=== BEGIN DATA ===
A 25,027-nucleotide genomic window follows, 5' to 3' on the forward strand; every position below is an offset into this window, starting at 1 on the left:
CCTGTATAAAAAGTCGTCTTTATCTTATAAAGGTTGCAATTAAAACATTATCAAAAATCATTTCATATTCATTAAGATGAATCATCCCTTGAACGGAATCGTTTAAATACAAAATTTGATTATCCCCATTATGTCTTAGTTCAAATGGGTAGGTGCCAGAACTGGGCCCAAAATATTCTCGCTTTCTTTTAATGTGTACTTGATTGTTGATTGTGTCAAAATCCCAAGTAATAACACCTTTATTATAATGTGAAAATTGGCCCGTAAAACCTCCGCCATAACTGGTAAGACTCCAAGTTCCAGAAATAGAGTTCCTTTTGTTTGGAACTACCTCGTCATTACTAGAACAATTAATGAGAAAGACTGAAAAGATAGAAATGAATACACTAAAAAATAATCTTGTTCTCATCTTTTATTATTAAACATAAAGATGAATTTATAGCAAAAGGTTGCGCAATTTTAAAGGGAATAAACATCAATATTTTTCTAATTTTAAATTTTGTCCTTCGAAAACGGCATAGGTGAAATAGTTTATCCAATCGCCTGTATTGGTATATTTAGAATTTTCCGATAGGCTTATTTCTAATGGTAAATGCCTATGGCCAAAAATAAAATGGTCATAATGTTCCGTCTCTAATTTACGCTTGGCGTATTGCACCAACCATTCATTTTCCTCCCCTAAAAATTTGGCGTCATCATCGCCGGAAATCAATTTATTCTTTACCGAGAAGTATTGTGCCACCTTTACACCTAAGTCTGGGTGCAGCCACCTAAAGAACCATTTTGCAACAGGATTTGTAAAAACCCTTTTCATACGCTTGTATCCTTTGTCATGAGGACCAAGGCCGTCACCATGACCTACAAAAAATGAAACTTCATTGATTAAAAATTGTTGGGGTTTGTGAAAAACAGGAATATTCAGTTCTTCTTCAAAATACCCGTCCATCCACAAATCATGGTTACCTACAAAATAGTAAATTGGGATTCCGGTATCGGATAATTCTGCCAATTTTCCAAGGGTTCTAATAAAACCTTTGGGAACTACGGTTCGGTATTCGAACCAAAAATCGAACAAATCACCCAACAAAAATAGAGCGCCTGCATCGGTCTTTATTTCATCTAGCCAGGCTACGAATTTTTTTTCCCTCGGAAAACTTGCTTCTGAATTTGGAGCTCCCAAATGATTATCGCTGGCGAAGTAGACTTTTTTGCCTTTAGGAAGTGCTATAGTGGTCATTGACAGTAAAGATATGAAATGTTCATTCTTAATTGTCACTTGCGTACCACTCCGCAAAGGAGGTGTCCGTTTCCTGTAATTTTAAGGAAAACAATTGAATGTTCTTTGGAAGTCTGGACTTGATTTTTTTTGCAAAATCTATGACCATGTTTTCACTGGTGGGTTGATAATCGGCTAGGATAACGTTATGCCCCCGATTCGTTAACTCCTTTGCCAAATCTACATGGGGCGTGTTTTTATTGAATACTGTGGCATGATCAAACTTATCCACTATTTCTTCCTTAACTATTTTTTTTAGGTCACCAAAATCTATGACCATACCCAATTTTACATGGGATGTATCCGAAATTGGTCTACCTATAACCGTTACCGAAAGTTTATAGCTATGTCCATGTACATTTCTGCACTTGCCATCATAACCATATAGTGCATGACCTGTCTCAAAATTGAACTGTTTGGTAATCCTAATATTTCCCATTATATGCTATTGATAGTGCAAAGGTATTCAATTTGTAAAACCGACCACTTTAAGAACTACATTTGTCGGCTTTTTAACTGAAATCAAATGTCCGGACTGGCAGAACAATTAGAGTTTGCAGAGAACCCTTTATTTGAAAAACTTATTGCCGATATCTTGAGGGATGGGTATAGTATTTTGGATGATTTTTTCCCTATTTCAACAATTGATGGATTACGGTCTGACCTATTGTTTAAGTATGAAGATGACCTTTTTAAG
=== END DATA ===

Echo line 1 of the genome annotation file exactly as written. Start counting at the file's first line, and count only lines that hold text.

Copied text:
A 25,027-nucleotide genomic window follows, 5' to 3' on the forward strand; every position below is an offset into this window, starting at 1 on the left: